And depending on the improvements you make, you might violate your TOS with Verizon.

  7. #6
    Android Sr Member Dolfan0925's Avatar
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    Ya that's what I was thinking. I'll leave my root the way it is.

  8. #7
    Android Lurker Cleveland's Avatar
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    what exactly does rooting do?

  9. #8
    Android Sr Member flyinjoe13's Avatar
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    .



    Would love to try rooting, but don't understand the steps. Not really a linux guy, although I do have a PC with Ubuntu on it but haven't fired it up in over 2 years. Installed it a couple of years ago to try and learn it and for whatever reason never got around to it. Knowing my luck, I will brick my phone.





    Celevland,



    Rooting allows you to do just about anything to the phone. You can uninstall stock apps, you can overclock, you can install early versiosn of Android 2.2 (Froyo), etc. It's kind of like having full administrative rights to everything on your phone as opposed to being locked out of certain features like we are now. I.E., we can't uninstall some of the stock apps we won't ever use.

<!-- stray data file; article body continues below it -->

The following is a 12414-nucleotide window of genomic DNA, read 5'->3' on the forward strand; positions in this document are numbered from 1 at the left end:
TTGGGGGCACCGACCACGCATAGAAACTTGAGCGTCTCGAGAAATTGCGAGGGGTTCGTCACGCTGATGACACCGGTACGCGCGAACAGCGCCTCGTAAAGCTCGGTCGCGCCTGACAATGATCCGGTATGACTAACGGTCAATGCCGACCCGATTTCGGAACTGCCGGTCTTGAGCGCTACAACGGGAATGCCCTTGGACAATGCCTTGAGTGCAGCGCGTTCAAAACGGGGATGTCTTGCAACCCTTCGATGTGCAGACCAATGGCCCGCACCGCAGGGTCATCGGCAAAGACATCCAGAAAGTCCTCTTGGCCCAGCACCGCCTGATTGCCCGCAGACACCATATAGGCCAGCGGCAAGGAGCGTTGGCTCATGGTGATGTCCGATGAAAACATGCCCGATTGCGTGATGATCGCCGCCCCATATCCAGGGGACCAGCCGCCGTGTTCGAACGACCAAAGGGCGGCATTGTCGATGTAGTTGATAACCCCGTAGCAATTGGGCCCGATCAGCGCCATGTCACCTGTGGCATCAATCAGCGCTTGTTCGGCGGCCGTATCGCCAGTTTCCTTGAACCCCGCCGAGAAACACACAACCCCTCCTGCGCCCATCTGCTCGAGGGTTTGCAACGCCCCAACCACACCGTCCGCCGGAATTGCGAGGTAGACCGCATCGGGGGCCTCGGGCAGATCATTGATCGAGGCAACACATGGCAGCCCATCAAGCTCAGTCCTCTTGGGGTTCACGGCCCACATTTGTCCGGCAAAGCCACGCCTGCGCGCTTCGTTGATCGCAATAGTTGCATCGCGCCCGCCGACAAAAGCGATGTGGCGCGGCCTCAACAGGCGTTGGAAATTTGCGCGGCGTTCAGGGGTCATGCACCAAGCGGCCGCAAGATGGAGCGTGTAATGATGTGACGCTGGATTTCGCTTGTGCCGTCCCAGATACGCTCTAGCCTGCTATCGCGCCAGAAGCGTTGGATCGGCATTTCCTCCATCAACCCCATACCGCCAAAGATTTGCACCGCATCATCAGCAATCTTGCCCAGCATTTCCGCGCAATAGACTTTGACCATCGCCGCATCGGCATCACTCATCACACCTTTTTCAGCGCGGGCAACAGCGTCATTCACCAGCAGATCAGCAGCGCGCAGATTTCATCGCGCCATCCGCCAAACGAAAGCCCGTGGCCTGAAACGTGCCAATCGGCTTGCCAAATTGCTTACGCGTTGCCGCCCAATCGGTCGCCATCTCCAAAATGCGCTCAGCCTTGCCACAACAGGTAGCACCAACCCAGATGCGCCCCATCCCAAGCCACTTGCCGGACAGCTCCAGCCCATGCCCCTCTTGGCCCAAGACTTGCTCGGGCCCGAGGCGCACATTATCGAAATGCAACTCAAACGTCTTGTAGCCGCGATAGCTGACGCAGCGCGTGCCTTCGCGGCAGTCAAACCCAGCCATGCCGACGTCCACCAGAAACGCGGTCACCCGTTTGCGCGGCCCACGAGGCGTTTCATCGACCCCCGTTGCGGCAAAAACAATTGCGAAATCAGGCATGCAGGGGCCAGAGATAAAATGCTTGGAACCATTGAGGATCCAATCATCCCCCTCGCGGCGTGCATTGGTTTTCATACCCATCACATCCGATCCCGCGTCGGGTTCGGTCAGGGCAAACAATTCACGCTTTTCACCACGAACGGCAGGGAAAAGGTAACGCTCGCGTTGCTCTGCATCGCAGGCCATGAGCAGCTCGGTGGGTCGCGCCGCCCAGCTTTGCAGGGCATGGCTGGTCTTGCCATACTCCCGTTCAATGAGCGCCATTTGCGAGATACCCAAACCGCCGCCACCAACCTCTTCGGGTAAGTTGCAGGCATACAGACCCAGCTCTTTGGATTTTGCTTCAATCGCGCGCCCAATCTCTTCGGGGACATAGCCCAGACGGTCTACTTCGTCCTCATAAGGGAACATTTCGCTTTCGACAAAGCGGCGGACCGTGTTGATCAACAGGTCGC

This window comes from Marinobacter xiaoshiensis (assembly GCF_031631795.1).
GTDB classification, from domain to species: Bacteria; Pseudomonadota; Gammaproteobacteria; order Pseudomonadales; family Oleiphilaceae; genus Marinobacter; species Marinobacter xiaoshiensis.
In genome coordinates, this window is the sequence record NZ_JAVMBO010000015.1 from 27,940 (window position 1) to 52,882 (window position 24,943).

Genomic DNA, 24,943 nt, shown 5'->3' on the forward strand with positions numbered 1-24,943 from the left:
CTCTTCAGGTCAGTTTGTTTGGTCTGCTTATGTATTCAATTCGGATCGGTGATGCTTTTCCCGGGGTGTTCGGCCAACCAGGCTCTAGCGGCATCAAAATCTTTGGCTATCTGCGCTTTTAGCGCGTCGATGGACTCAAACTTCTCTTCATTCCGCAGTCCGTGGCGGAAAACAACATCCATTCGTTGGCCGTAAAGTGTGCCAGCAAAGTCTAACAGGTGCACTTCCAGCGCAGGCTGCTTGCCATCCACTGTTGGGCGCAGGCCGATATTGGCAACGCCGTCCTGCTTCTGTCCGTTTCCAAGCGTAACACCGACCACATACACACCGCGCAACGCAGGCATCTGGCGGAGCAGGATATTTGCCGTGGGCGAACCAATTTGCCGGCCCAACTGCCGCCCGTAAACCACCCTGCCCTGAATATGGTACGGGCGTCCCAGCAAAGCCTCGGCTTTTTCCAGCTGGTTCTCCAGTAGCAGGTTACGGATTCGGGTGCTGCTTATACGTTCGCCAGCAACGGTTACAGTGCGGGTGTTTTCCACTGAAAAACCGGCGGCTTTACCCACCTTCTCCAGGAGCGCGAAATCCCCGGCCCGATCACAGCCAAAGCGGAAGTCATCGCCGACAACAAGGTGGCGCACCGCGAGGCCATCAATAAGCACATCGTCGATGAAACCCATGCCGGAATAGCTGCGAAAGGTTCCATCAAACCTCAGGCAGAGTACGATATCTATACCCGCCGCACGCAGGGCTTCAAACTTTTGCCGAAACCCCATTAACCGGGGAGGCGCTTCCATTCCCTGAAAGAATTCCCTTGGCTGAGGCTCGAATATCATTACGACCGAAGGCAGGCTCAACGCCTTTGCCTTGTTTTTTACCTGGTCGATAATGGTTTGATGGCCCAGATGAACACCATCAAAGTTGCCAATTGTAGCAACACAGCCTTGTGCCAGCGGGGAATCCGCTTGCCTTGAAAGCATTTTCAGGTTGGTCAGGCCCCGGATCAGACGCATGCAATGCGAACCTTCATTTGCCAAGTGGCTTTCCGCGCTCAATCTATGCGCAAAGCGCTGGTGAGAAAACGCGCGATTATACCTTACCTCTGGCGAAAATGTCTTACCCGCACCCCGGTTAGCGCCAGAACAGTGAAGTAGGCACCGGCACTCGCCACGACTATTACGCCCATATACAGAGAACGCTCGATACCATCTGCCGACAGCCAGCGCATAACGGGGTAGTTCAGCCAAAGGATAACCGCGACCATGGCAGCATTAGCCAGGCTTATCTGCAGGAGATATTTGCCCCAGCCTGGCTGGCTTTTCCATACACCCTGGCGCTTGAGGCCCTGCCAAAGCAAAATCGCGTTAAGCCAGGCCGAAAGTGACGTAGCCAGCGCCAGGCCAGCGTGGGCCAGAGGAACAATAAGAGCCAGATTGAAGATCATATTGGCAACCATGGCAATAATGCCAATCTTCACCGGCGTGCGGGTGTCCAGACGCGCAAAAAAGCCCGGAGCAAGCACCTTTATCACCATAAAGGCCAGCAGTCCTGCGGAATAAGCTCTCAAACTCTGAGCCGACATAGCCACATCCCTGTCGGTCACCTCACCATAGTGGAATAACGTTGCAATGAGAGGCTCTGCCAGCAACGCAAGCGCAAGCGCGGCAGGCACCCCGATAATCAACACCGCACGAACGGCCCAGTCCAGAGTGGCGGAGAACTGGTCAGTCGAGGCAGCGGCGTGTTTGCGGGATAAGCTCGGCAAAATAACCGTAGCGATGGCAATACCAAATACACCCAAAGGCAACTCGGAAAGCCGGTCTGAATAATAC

10. #9
    Android Lurker marcus531's Avatar
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    The most important thing you need to understand about rooting your phone is this:



    DO NOT ROOT YOUR PHONE (UNLESS YOU HAVE TECHNICAL CONFIDENCE AND AN ACTUAL NEED FOR SOMETHING NOT NORMALLY AVAILABLE)



    There are many benefits to a rooted phone ...



    But more importantly, to the _casual_ user, those benefits are almost entirely window-dressing and do not materially improve the performance of your phone.



    The problem is that in the early _months_, the steps involved are convoluted and invariably one or two steps of a ten or twenty step process risks "bricking" your phone. (Locking the phone so that it is stuck partway through booting up and cannot proceed forward.)